Political License

So, as I said in my previous post, I’m leaving Canada. I’ve spent the last something weeks in a whirlwind of organising, planning, decision making, packing, scheduling. I’m dismantling a home I’d made for myself here in Kamloops. Over the last 2 or more years I had really settled in and made (I think) a good place in which to be, and in which to welcome others to be. In many ways though I had just accumulated stuff – this house is rented, this home has always been impermanent –  but there have been some very good times here, and this stuff is imbued with those memories now. Most of it is staying here. Gradually being sold off as I whittle things down.

I’ve got very mixed feelings about leaving as I’ve said. Scotland has called to me a lot in the last few years. I’m Scottish, always will be, but I’ve come to realise that I could *also* have been Canadian. That it didn’t have to be a choice, or a giving up of something. I don’t think I’m even close to understanding this country, and there’s a whole lifetime of cultural references and history I simply don’t have, but I know more than I did, and I have a genuine affection for what I know.

I also have a genuine love of the landscapes in BC and I didn’t even get to explore a fraction of the province. I had hopes for a visit to the Kootenays, maybe make it to Nelson for a few days. Spend more time in Vancouver, go further north. In the last year as I’ve travelled away more often I’ve had an increasing sense of coming home to Kamloops. When I see the familiar shapes of the hills as the plane heads up the South Thompson river from the east, or coming back into town from the highways south. The scrubby slopes that surround the house, the deer that walk up and down the streets at night, the coyote in the hills.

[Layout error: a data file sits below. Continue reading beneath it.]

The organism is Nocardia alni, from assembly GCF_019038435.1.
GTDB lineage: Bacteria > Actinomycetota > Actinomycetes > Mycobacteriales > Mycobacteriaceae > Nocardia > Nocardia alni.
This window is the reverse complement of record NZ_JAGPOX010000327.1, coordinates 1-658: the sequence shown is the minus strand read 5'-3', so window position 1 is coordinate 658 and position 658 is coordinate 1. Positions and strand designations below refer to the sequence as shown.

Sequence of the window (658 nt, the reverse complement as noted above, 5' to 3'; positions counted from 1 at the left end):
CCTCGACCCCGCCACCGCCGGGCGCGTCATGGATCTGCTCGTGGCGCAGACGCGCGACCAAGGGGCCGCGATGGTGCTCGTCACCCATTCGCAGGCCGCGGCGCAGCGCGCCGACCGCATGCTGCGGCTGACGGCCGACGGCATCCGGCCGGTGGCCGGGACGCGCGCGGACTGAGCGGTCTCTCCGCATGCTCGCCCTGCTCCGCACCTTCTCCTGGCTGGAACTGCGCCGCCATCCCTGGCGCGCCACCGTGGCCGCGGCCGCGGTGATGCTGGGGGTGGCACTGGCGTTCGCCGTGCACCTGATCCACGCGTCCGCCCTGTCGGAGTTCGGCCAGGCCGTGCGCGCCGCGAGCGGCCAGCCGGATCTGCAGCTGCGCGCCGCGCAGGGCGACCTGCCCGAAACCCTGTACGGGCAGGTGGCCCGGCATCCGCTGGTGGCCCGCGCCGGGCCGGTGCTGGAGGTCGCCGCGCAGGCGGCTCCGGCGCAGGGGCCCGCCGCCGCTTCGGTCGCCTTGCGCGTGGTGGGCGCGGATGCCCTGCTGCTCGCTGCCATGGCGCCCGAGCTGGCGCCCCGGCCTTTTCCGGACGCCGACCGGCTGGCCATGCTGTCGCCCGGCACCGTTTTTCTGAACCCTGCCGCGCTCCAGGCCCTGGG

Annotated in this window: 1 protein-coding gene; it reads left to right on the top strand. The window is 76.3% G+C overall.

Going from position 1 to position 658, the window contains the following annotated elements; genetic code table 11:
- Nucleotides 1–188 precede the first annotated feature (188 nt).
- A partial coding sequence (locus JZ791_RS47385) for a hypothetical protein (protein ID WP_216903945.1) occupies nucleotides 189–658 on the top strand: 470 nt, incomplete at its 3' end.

I’ve had a very strange sense of dislocation though. Even as I’ve developed affection for this land and place, I’ve felt that it’s not been wholly mine to embrace, and as I head home for Scotland I’m realising that a significant part of this is because I’ve never felt that I had the right to be overly political here. I have Politics, but I don’t have the right to inflict them on anyone, and I feel the precarity of being a resident only. Being disenfranchised in the place you are trying to make a life is an experience worth reflecting on.

As my eyes turn homewards I feel that part of myself re-engaging. Just in time, because I rather fear there will be significant work to do. I am immensley proud of Scotland’s stance in the world in the past few years. We are but a small and insignificant nation, and our hopes have maybe been harder to achieve in practice. But we have been trying for something better and I’d rather try and fail than not bother at all.

Work as if you live in the early days of a better nation indeed.

And the irony is that Alasdair Gray* borrowed that phrase from the Canadian poet Dennis Lee. Another thread that ties these two places in my heart.

* read Alasdair Gray, especially Lanark. Consume his art. Revel in his beauty and genius. My country of makars.

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